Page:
By Heidi Jannenga, PT, DPT, ATC, co-founder and chief clinical officer, WebPT.
Before the COVID-19 pandemic began, only 2% of physical therapists were providing telehealth consultations. Since then, telehealth has evolved into an integral part of the rehab therapy industry. This was no easy feat, as physical therapists have long been left out of telehealth.
According to WebPT’s 2021 State of Rehab Therapy report, 44% of therapy professionals reported using videoconferencing or virtual meeting software for the first time in 2020, and 40% reported using telehealth software for the first time. As interest in remote services continues beyond initial pandemic lockdowns, our entire industry needs to flex and embrace new technology. Here’s what to know.
The rise of telehealth
The transition to telehealth has brought countless benefits to physical therapy (PT) providers, along with a few challenges. While it’s true that telehealth will never replace hands-on treatment, it is an extremely promising alternative method of care delivery—and a true game-changer for the industry. In fact, our research has found that 9 in 10 therapy professionals have patients showing interest in telehealth services. This is no surprise, since telehealth offers the convenience that today’s patients want.
Telehealth allows PTs to reach a much wider range of patients than they would otherwise be able to treat. Many patients live in remote areas or do not have the time to travel to a clinic, making telehealth an ideal alternative. It also expands access to care for patients who might otherwise never receive PT treatment. This is extremely important, since 90% of those who could benefit from PT never receive it. At the same time, telehealth supports revenue diversification to safeguard clinics against future crises.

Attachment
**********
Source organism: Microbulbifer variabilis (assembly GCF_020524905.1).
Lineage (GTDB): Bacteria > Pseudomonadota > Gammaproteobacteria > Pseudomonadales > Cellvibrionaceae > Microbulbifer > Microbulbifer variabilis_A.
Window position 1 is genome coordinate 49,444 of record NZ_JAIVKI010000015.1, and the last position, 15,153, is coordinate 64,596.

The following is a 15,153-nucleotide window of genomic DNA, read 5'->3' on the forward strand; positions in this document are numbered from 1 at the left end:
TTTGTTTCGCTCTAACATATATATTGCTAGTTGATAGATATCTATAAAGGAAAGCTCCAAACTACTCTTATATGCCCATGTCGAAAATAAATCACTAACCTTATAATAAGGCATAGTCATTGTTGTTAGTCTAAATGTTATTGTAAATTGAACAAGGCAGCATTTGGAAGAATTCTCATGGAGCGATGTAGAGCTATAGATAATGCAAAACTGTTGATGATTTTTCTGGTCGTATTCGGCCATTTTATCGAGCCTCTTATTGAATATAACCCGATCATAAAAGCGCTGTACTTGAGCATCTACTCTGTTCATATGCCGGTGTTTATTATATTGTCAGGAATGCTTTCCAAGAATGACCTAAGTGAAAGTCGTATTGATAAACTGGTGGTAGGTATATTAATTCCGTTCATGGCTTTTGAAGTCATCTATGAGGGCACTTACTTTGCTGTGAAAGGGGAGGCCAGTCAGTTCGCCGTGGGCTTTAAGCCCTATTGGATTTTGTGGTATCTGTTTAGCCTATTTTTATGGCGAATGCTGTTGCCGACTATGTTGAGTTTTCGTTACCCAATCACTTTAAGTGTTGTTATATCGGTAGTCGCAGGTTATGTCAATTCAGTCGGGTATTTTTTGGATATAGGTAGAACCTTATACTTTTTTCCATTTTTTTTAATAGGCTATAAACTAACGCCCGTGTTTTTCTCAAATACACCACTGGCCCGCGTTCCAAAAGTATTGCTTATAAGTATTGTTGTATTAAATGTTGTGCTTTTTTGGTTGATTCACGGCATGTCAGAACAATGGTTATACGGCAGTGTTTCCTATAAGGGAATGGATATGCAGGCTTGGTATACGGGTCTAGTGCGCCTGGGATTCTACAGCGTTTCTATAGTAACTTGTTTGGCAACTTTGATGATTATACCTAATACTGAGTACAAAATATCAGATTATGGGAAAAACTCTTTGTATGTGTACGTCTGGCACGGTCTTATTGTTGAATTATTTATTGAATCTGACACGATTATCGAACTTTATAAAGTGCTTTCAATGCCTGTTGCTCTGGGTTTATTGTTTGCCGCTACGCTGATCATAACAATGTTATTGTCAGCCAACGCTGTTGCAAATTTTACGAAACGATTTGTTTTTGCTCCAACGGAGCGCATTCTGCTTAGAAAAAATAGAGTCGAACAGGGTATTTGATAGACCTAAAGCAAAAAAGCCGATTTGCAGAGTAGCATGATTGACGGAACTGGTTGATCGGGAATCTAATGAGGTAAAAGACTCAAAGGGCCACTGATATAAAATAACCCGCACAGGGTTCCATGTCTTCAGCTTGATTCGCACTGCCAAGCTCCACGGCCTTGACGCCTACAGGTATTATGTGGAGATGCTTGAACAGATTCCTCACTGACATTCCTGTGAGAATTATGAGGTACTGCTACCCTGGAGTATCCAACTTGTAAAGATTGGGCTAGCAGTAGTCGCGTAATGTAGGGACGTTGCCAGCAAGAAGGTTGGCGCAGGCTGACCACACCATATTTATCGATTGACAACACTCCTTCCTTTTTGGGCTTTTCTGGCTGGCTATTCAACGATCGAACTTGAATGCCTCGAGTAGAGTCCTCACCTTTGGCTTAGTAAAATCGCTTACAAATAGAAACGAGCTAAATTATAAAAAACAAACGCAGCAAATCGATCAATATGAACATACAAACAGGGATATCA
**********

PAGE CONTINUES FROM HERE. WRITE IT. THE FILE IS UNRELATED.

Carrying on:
Another advantage of telehealth is how it allows physical therapists a new view into their patients’ lives and to learn how to provide the best help possible. For example, PTs can now see a patient’s home and gather clues regarding their environment, which helps them provide more customized treatment and advice. For example, do they have stairs in their home, are there transitions from hard flooring to carpet, or do they live alone?
Finally, PT and OT have been shown to be beneficial for those who have suffered severe COVID-19 cases, especially those who are struggling with muscle and respiratory weakness. These patients are able to receive the help they need through telehealth without putting others at risk. Also, a 2022 JAMA study shows that “telehealth encounters for chronic conditions had similar rates of follow-up to in-person encounters for these conditions.” Altogether, we can expect telehelath to play a greater role in managing ongoing conditions—including those best addressed with physical therapy.